A Guide To All The Different Kinds Of Mustard

One of the earliest recorded spices, mustard has been valued for its enticing bite for thousands of years — the first written record of it appears in Sanskrit manuscripts dating to 3000 B.C. It's thought to be among the first plants to be domesticated and has been enjoyed as a spicy condiment since ancient times. Indeed, the very word "mustard" comes from the Latin term mustum ardens, or burning must. This referred to both the stinging hotness of ground mustard seeds as well as the ancient custom of combining these ground seeds with must, the juice of wine grapes.

But, mustard wasn't just valued for its flavor — it was historically used around the world as a medicine and was thought to have the power to heal everything from bubonic plague to snake bites and hysteria. Mustard seed oil, as well as poultices made from ground mustard seeds, were also used as topical treatments, serving as massage oils, hair treatments, and remedies for skin conditions and inflammation. Modern science has proven there was something to these ancient traditions, confirming that mustard has anti-microbial properties and can help mitigate the effects of diabetes. Little of this matters to modern diners, however — all we know is no hot dog or soft pretzel will taste right without it. But, there's way more to mustard than the familiar, yellow squeeze bottle. Here are some of the many varieties of mustard enjoyed around the world.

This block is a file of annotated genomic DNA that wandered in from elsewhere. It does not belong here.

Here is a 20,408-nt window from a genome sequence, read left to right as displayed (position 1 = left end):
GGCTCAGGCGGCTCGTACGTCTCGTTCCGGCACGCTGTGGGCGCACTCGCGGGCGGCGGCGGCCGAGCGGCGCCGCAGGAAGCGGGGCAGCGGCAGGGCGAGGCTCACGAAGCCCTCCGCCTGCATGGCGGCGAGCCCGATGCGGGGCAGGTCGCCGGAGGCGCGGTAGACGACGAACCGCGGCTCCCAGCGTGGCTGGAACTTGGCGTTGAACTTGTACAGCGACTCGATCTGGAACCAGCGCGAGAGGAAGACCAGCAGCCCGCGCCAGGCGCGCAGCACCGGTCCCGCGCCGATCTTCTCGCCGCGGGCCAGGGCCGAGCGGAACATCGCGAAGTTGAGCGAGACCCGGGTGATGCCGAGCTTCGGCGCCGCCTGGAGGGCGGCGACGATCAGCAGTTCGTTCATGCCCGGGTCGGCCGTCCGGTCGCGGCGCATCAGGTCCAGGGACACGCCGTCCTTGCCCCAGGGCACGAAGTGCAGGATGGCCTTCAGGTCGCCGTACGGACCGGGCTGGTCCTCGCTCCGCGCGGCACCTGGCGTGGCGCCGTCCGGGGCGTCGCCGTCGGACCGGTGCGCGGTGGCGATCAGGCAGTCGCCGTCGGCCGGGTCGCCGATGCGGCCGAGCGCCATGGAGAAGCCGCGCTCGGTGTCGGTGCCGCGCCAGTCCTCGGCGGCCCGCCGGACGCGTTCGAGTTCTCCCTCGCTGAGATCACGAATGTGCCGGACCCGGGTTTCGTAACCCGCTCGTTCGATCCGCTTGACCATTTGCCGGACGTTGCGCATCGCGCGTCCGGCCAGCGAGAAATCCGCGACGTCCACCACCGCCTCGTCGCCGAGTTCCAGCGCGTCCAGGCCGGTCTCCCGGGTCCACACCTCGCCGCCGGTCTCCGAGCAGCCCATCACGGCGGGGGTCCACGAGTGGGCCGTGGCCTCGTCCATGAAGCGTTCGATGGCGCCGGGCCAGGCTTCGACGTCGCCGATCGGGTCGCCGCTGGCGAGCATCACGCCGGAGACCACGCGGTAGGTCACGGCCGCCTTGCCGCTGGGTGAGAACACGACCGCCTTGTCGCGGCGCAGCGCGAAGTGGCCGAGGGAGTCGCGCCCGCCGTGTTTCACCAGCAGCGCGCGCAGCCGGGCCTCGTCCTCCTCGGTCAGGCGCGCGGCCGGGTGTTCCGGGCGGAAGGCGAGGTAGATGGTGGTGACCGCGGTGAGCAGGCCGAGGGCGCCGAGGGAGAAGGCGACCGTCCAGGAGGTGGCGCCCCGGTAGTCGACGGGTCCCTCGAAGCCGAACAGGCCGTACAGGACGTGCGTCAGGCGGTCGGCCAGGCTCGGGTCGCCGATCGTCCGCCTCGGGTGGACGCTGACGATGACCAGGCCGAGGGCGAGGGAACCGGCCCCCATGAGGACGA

Mustard seeds

We'll start with the basics: At the heart of every spreadable mustard are ground mustard seeds, which provide the condiment's characteristic bite and aroma. The seeds themselves are used around the world as a seasoning in their own right, adding a unique, nutty flavor you might not immediately recognize as mustard. In the Bengali region of India, for example, black mustard seeds are a common flavoring for fish, and in other parts of India, mustard seeds are a common flavoring for yogurt-based sauces, rice, and curries. A common technique for showcasing the flavor of mustard seeds is to lightly fry the seeds along with a handful of curry leaves in oil, then fold this aromatic oil into rice or yogurt or toss it into cooked dishes.